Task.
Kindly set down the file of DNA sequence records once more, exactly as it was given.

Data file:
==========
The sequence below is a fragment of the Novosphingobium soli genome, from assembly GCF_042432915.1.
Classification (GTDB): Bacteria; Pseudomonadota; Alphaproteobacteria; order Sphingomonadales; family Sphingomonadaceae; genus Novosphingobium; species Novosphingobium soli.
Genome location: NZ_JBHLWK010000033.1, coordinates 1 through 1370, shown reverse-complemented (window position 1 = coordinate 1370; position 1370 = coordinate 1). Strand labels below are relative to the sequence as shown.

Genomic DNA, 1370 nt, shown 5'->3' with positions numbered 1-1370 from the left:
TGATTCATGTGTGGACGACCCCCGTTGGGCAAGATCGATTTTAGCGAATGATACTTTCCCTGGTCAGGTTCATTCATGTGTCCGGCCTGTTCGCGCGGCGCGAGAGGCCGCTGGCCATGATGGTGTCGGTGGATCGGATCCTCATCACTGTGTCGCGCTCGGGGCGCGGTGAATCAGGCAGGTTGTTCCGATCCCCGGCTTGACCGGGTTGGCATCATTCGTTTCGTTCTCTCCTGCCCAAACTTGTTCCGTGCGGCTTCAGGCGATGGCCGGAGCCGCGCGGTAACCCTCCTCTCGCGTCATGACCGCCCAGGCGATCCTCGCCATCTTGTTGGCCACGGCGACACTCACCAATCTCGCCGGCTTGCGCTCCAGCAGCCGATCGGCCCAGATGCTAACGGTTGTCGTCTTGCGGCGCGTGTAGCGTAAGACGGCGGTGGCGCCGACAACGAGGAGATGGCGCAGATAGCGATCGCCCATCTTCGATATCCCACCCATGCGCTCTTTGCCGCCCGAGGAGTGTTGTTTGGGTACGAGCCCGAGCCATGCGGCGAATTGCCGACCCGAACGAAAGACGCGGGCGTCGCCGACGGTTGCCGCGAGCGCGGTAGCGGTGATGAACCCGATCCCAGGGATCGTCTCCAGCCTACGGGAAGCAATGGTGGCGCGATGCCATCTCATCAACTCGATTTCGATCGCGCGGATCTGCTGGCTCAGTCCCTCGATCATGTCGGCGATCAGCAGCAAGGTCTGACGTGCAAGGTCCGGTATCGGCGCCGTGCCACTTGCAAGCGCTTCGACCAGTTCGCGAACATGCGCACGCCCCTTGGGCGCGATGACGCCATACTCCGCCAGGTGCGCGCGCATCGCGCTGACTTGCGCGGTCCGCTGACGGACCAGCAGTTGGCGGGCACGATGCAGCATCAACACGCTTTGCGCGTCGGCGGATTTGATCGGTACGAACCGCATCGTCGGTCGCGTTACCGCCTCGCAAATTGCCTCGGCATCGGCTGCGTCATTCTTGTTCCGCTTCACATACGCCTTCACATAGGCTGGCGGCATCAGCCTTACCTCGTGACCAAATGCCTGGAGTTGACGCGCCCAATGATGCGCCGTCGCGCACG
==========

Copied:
The sequence below is a fragment of the Novosphingobium soli genome, from assembly GCF_042432915.1.
Classification (GTDB): Bacteria; Pseudomonadota; Alphaproteobacteria; order Sphingomonadales; family Sphingomonadaceae; genus Novosphingobium; species Novosphingobium soli.
Genome location: NZ_JBHLWK010000033.1, coordinates 1 through 1370, shown reverse-complemented (window position 1 = coordinate 1370; position 1370 = coordinate 1). Strand labels below are relative to the sequence as shown.

Genomic DNA, 1370 nt, shown 5'->3' with positions numbered 1-1370 from the left:
TGATTCATGTGTGGACGACCCCCGTTGGGCAAGATCGATTTTAGCGAATGATACTTTCCCTGGTCAGGTTCATTCATGTGTCCGGCCTGTTCGCGCGGCGCGAGAGGCCGCTGGCCATGATGGTGTCGGTGGATCGGATCCTCATCACTGTGTCGCGCTCGGGGCGCGGTGAATCAGGCAGGTTGTTCCGATCCCCGGCTTGACCGGGTTGGCATCATTCGTTTCGTTCTCTCCTGCCCAAACTTGTTCCGTGCGGCTTCAGGCGATGGCCGGAGCCGCGCGGTAACCCTCCTCTCGCGTCATGACCGCCCAGGCGATCCTCGCCATCTTGTTGGCCACGGCGACACTCACCAATCTCGCCGGCTTGCGCTCCAGCAGCCGATCGGCCCAGATGCTAACGGTTGTCGTCTTGCGGCGCGTGTAGCGTAAGACGGCGGTGGCGCCGACAACGAGGAGATGGCGCAGATAGCGATCGCCCATCTTCGATATCCCACCCATGCGCTCTTTGCCGCCCGAGGAGTGTTGTTTGGGTACGAGCCCGAGCCATGCGGCGAATTGCCGACCCGAACGAAAGACGCGGGCGTCGCCGACGGTTGCCGCGAGCGCGGTAGCGGTGATGAACCCGATCCCAGGGATCGTCTCCAGCCTACGGGAAGCAATGGTGGCGCGATGCCATCTCATCAACTCGATTTCGATCGCGCGGATCTGCTGGCTCAGTCCCTCGATCATGTCGGCGATCAGCAGCAAGGTCTGACGTGCAAGGTCCGGTATCGGCGCCGTGCCACTTGCAAGCGCTTCGACCAGTTCGCGAACATGCGCACGCCCCTTGGGCGCGATGACGCCATACTCCGCCAGGTGCGCGCGCATCGCGCTGACTTGCGCGGTCCGCTGACGGACCAGCAGTTGGCGGGCACGATGCAGCATCAACACGCTTTGCGCGTCGGCGGATTTGATCGGTACGAACCGCATCGTCGGTCGCGTTACCGCCTCGCAAATTGCCTCGGCATCGGCTGCGTCATTCTTGTTCCGCTTCACATACGCCTTCACATAGGCTGGCGGCATCAGCCTTACCTCGTGACCAAATGCCTGGAGTTGACGCGCCCAATGATGCGCCGTCGCGCACG